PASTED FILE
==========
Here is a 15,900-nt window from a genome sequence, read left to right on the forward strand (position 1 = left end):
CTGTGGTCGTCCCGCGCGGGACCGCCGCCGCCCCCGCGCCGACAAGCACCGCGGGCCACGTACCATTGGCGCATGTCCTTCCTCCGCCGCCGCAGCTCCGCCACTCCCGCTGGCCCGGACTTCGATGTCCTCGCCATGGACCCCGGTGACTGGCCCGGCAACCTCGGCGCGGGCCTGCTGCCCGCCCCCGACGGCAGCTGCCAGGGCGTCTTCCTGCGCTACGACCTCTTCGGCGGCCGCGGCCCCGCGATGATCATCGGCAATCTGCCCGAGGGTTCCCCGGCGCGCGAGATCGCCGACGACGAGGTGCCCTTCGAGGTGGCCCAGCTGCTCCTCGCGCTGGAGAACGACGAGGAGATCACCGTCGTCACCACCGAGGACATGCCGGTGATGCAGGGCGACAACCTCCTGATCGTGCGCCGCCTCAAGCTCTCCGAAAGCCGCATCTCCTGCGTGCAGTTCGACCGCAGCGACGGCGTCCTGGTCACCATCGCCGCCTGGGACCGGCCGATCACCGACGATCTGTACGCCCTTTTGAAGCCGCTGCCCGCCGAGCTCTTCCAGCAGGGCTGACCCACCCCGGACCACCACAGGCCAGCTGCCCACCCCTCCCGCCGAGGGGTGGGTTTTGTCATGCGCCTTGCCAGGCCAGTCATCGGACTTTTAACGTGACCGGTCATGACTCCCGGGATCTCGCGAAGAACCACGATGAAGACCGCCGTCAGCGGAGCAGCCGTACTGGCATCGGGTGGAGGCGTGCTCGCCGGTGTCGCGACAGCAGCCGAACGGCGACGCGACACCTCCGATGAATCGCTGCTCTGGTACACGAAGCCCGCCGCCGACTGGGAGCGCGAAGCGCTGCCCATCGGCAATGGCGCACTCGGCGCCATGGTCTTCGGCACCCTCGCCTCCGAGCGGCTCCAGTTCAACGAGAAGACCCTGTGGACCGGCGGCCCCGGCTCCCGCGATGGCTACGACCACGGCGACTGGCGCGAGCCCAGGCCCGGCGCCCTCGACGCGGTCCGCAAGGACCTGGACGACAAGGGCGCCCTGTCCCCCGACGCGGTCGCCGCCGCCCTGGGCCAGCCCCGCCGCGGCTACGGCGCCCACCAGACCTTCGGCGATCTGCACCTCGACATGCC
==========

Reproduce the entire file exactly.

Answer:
Here is a 15,900-nt window from a genome sequence, read left to right on the forward strand (position 1 = left end):
CTGTGGTCGTCCCGCGCGGGACCGCCGCCGCCCCCGCGCCGACAAGCACCGCGGGCCACGTACCATTGGCGCATGTCCTTCCTCCGCCGCCGCAGCTCCGCCACTCCCGCTGGCCCGGACTTCGATGTCCTCGCCATGGACCCCGGTGACTGGCCCGGCAACCTCGGCGCGGGCCTGCTGCCCGCCCCCGACGGCAGCTGCCAGGGCGTCTTCCTGCGCTACGACCTCTTCGGCGGCCGCGGCCCCGCGATGATCATCGGCAATCTGCCCGAGGGTTCCCCGGCGCGCGAGATCGCCGACGACGAGGTGCCCTTCGAGGTGGCCCAGCTGCTCCTCGCGCTGGAGAACGACGAGGAGATCACCGTCGTCACCACCGAGGACATGCCGGTGATGCAGGGCGACAACCTCCTGATCGTGCGCCGCCTCAAGCTCTCCGAAAGCCGCATCTCCTGCGTGCAGTTCGACCGCAGCGACGGCGTCCTGGTCACCATCGCCGCCTGGGACCGGCCGATCACCGACGATCTGTACGCCCTTTTGAAGCCGCTGCCCGCCGAGCTCTTCCAGCAGGGCTGACCCACCCCGGACCACCACAGGCCAGCTGCCCACCCCTCCCGCCGAGGGGTGGGTTTTGTCATGCGCCTTGCCAGGCCAGTCATCGGACTTTTAACGTGACCGGTCATGACTCCCGGGATCTCGCGAAGAACCACGATGAAGACCGCCGTCAGCGGAGCAGCCGTACTGGCATCGGGTGGAGGCGTGCTCGCCGGTGTCGCGACAGCAGCCGAACGGCGACGCGACACCTCCGATGAATCGCTGCTCTGGTACACGAAGCCCGCCGCCGACTGGGAGCGCGAAGCGCTGCCCATCGGCAATGGCGCACTCGGCGCCATGGTCTTCGGCACCCTCGCCTCCGAGCGGCTCCAGTTCAACGAGAAGACCCTGTGGACCGGCGGCCCCGGCTCCCGCGATGGCTACGACCACGGCGACTGGCGCGAGCCCAGGCCCGGCGCCCTCGACGCGGTCCGCAAGGACCTGGACGACAAGGGCGCCCTGTCCCCCGACGCGGTCGCCGCCGCCCTGGGCCAGCCCCGCCGCGGCTACGGCGCCCACCAGACCTTCGGCGATCTGCACCTCGACATGCC